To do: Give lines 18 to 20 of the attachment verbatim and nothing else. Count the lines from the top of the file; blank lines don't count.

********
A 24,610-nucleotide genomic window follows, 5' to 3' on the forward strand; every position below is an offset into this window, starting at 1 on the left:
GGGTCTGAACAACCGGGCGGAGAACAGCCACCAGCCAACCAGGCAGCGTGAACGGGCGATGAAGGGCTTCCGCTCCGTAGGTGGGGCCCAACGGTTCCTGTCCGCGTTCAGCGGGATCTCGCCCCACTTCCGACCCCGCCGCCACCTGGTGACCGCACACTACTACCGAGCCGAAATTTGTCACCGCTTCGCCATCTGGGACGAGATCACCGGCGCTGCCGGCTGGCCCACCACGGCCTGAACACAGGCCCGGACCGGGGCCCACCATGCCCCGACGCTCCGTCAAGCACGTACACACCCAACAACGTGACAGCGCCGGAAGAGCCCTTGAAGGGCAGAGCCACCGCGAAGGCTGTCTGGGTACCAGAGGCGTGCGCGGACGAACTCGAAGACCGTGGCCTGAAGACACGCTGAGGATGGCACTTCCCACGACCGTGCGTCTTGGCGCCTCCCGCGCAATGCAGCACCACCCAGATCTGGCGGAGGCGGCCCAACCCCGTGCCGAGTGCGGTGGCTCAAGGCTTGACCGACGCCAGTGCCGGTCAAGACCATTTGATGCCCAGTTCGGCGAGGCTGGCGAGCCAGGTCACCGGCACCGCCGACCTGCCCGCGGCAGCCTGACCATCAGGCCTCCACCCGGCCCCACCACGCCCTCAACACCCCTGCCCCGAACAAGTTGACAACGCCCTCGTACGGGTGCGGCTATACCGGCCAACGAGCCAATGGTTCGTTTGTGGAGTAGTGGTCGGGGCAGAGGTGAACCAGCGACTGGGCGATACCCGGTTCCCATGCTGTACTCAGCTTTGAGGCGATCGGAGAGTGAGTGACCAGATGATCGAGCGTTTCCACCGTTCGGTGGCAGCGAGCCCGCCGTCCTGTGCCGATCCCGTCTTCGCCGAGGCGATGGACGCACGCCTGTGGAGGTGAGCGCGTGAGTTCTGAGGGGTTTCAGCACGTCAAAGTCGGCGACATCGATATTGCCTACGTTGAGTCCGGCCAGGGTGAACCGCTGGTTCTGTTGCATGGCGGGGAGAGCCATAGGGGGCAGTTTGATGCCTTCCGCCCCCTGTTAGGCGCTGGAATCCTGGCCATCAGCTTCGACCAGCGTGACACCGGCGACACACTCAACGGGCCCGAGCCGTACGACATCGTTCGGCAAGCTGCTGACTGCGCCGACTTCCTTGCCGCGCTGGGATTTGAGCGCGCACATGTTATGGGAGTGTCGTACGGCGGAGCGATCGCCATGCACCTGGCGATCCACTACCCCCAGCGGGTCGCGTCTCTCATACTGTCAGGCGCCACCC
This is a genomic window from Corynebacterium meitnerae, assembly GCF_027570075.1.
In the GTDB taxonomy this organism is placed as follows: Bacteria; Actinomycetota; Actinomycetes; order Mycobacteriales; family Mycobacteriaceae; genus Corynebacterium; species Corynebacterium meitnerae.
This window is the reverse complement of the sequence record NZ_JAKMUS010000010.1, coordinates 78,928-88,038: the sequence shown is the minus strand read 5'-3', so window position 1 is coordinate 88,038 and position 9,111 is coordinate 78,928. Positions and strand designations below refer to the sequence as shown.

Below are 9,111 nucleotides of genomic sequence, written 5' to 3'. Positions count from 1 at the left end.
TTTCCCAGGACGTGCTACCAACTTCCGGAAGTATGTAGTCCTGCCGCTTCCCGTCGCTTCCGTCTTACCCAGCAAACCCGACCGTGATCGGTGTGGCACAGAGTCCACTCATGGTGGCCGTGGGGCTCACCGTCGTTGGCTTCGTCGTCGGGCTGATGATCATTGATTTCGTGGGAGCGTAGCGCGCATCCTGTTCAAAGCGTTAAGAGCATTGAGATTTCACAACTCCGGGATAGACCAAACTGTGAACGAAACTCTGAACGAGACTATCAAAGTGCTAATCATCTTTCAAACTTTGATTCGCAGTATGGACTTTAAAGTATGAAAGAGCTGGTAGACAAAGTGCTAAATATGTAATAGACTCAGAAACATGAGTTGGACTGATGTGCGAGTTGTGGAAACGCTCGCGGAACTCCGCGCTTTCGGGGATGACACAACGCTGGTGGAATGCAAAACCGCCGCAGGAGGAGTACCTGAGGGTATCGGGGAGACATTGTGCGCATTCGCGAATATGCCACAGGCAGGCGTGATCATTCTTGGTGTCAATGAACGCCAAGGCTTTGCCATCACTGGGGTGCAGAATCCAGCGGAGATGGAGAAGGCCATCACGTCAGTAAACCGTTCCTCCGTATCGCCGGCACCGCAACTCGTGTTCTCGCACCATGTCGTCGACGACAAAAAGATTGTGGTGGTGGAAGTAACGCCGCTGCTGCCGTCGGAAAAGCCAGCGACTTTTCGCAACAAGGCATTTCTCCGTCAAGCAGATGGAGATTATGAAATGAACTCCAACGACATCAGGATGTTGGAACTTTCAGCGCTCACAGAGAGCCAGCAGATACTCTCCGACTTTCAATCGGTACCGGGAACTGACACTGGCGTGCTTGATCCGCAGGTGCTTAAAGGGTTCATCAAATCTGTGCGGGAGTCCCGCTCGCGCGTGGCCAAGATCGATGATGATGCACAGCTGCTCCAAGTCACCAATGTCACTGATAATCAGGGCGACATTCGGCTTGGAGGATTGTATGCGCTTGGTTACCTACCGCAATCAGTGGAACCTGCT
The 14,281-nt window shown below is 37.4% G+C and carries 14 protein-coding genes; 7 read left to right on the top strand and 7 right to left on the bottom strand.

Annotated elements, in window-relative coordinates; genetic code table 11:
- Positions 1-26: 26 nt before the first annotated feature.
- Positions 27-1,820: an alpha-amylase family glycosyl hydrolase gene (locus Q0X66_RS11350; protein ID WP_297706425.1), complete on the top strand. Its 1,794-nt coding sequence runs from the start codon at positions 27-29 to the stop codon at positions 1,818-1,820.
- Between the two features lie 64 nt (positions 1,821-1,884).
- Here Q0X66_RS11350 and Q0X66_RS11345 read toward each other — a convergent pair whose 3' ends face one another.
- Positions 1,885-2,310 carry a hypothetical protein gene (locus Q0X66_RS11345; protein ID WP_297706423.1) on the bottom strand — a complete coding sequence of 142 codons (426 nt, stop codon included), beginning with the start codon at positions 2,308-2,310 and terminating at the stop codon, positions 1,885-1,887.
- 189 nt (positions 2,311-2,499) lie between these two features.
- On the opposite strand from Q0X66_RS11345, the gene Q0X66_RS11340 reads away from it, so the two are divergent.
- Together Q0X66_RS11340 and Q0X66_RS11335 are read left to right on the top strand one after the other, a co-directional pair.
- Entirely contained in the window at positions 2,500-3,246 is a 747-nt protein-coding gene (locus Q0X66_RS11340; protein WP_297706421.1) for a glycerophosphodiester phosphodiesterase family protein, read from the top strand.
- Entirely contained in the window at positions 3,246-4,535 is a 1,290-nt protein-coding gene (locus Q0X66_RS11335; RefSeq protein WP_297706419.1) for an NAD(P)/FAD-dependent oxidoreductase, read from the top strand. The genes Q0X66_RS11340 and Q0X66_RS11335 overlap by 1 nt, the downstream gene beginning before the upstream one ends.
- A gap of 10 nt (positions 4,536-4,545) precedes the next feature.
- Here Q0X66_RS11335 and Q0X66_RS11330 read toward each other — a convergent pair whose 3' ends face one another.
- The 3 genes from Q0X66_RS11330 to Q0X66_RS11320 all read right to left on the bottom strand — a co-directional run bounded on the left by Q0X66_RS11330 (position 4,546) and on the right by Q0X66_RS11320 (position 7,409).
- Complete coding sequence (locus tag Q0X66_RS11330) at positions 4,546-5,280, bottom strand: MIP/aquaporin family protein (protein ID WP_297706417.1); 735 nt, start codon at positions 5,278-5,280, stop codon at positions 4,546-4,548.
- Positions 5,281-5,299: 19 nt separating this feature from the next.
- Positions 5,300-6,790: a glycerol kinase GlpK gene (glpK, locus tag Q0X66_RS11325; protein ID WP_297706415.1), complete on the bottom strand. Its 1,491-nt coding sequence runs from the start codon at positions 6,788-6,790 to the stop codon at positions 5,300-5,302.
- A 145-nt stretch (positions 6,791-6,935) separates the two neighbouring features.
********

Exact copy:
- Entirely contained in the window at positions 2,500-3,246 is a 747-nt protein-coding gene (locus Q0X66_RS11340; protein WP_297706421.1) for a glycerophosphodiester phosphodiesterase family protein, read from the top strand.
- Entirely contained in the window at positions 3,246-4,535 is a 1,290-nt protein-coding gene (locus Q0X66_RS11335; RefSeq protein WP_297706419.1) for an NAD(P)/FAD-dependent oxidoreductase, read from the top strand. The genes Q0X66_RS11340 and Q0X66_RS11335 overlap by 1 nt, the downstream gene beginning before the upstream one ends.
- A gap of 10 nt (positions 4,536-4,545) precedes the next feature.